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Today is the Autumn Equinox, which means we are exactly half way between the Summer Solstice and the Winter Solstice.
Today is Spring Equinox, the halfway point between Summer Solstic and Winter Solstice.
This year the Spring Equinox falls on 19 March. This is earlier than it has been in more than 100 years. If you want to read more about this, see THE OLD FARMER’S ALMANAC: First Day of Spirng 2020.
The Spring Equinox is the time of year when winter is over but summer hasn’t started, so there is an element of balance between to opposites. For this reason, Larry and I once got married on a Spring Equinox because of this aspect of balance.
This year the Spring Equinox is strange.
Last Saturday, after going to the farmer’s market, Larry and I were walking by Trader Joe’s and there was a big display of cut daffodil buds—the season’s first. Only $1.49 for 10 stems, with a nudge on the sign that said, “At this price, there’s no reason not to buy 3 bunches (or more)!
Now here in Northern California, sunny yellow daffodils are one of the first signs of spring. Since I’ve lived here all my life (except for 15 years in Florida), daffodils are deeply ingrained in me. Trader Joe’s knows daffodils are loved here, so when I see the daffodils at Trader Joe’s, they have to come home with me.
We followed the advice of the sign and bought three bunches so we could have a generous display and brought them home. But I was already starting to fade from an approaching intestinal flu that hit that night, so I went to bed.
The next day I suddenly remembered the daffodils. Larry by now was beside me in bed with the same flu. “Where are the daffodils?” I asked. “Did you put them in water?”
Today is the first day of Winter Solstice.
I say “the first day” because Winter Solstice is the longest night and the shortest day of the year, and the length of day is within a minute from day to day for a period of days. So I celebrate Winter Solstice for ten days instead of one.
For some years now, I take those Winter Solstice days off from my work and enjoy the depths of winter.
For me, that means reveling in the dark and cold while at the same time carrying forward the light through the time of darkness, as has been the purpose of Winter Solstice for I don’t know how long. The famous Yule log originally was a log large enough to burn all through the longest night, to carry the light of the sun through to the new year.
Larry and I are still sleeping under the stars. We just love it. Waking up outdoors reconnects us every morning to the natural world and every day we see something different.
One morning we saw a hot air balloon floating overhead, riding on the wind.
Yesterday a whole flock of birds flew overhead, When I became aware they were flying directly south, I realized that they were migrating south for the winter. Right over my house!
Even though the days are still warm, life is preparing for the winter to come.
I think Jack-o-lanterns are my favorite of all seasonal symbols. Today they are the quintessential Halloween icon, yet the first jack-o-lanterns weren’t carved in pumpkins at all–they were made from turnips.
Jack-o-lanterns originated many centuries ago in Europe. The Celtic people there had a seasonal celebration called Samhain. The celebration honored death because it was the season of death–all around them, leaves were falling, grasses were drying out, and animals that could not be overwintered because of lack of food and shelter were slaughtered to be eaten over the barren winter. As all the life energies of the earth go underground to prepare for new growth the next spring, it was natural to acknowledge the end of the cycle of life for the year, get ready for the long, cold, lifeless winter ahead.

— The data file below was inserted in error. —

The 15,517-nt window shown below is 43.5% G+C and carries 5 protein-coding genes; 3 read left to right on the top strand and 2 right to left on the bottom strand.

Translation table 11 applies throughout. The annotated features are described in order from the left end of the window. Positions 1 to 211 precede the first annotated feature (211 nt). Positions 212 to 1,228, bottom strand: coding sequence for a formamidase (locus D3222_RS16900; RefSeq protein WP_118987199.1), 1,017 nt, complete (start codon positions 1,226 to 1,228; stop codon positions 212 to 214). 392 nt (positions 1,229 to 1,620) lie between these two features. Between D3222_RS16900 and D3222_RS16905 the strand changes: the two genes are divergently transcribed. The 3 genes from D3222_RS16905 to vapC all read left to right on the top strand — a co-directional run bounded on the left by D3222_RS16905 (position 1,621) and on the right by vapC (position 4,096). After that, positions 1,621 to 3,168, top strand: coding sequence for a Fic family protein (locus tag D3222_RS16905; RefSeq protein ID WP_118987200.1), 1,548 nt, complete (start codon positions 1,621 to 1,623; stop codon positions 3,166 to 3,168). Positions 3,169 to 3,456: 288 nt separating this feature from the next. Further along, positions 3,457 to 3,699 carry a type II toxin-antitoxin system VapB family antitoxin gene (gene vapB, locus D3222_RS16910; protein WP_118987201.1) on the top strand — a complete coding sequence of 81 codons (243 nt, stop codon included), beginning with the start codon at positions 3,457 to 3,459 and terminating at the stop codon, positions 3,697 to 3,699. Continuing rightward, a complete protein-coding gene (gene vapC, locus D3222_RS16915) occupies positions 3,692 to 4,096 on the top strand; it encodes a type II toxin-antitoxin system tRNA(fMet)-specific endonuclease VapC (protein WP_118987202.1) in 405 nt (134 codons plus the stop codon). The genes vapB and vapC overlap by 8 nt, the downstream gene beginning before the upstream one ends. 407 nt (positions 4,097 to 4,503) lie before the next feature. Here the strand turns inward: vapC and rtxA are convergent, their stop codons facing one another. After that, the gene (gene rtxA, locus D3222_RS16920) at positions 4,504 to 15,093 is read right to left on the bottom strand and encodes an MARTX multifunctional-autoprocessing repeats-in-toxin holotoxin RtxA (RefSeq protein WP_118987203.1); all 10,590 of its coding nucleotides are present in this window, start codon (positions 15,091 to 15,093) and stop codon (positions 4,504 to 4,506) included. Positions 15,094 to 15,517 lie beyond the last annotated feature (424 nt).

This morning when I got in the car Larry was eating an apple while waiting for me. The burst of fragrance from the apple reminded me of this experience I wrote about some years ago.
Last week, while on our trip to Cologne, Germany, my husband Larry and I stopped at a “bio” store (where they sell organic food and other natural products) to buy some bottles of water. [All the water, by the way, was natural spring water bottled in glass. There is no beverage, to me, that matches very cold spring water in a very cold glass bottle. Plastic bottles just don’t hold the chill in the same way.|
As we were looking for the bottled water, we happed to walk down a produce aisle and immediately smelled the sweet fragrance of äpfels (I am calling these apples by their German name because they were unlike any apples so-called in English that I have ever experienced).
Today is Summer Solstice. It’s the longest day of the year and the shortest night. The following day daylight becomes less and less until we reach the Winter Solstice in December. [See Lifely: Sunshine Through the Year]
About ten years ago, I was talking with some friends about green living and got all excited that Summer Solstice was coming up that Sunday. One of them said, “I’m not very interested in Summer Solstice. What does it have to do with living green?”
Good question. When I first became interested in “living in harmony with Nature” the very first thing I explored was the concept of natural time.
I “accidentally” found this very cool website about ten years ago and it’s one of my favorites.
Gaisma.com has very comprehensive data about the amount of sunshine for every place in the world. “Gaisma” is a Latvian word, meaning “light”.
Why would you want to know this? For gardening, for calculating potential solar energy, but for me, it very clearly shows the increase and decrease of day length (making it easy to find the longest days and longest nights), in beautiful graphs.